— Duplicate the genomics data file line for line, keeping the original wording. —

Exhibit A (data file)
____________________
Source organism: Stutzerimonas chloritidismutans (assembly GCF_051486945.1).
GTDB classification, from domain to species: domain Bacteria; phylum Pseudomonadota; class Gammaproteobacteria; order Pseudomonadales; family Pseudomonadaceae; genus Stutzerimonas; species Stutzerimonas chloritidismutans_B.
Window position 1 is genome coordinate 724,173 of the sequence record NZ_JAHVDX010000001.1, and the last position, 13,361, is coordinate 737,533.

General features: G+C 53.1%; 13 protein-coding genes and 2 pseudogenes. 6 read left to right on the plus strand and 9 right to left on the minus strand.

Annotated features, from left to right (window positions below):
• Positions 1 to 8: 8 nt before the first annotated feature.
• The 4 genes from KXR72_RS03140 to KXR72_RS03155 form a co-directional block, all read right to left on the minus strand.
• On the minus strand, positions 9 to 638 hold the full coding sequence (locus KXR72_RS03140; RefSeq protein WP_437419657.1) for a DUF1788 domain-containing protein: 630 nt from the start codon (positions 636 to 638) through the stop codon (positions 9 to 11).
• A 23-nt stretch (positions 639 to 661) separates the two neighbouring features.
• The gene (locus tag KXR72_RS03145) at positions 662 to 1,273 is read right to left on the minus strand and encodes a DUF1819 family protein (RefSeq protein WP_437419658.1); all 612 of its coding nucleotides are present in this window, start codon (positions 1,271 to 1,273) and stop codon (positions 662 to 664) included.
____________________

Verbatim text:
Source organism: Stutzerimonas chloritidismutans (assembly GCF_051486945.1).
GTDB classification, from domain to species: domain Bacteria; phylum Pseudomonadota; class Gammaproteobacteria; order Pseudomonadales; family Pseudomonadaceae; genus Stutzerimonas; species Stutzerimonas chloritidismutans_B.
Window position 1 is genome coordinate 724,173 of the sequence record NZ_JAHVDX010000001.1, and the last position, 13,361, is coordinate 737,533.

General features: G+C 53.1%; 13 protein-coding genes and 2 pseudogenes. 6 read left to right on the plus strand and 9 right to left on the minus strand.

Annotated features, from left to right (window positions below):
• Positions 1 to 8: 8 nt before the first annotated feature.
• The 4 genes from KXR72_RS03140 to KXR72_RS03155 form a co-directional block, all read right to left on the minus strand.
• On the minus strand, positions 9 to 638 hold the full coding sequence (locus KXR72_RS03140; RefSeq protein WP_437419657.1) for a DUF1788 domain-containing protein: 630 nt from the start codon (positions 636 to 638) through the stop codon (positions 9 to 11).
• A 23-nt stretch (positions 639 to 661) separates the two neighbouring features.
• The gene (locus tag KXR72_RS03145) at positions 662 to 1,273 is read right to left on the minus strand and encodes a DUF1819 family protein (RefSeq protein WP_437419658.1); all 612 of its coding nucleotides are present in this window, start codon (positions 1,271 to 1,273) and stop codon (positions 662 to 664) included.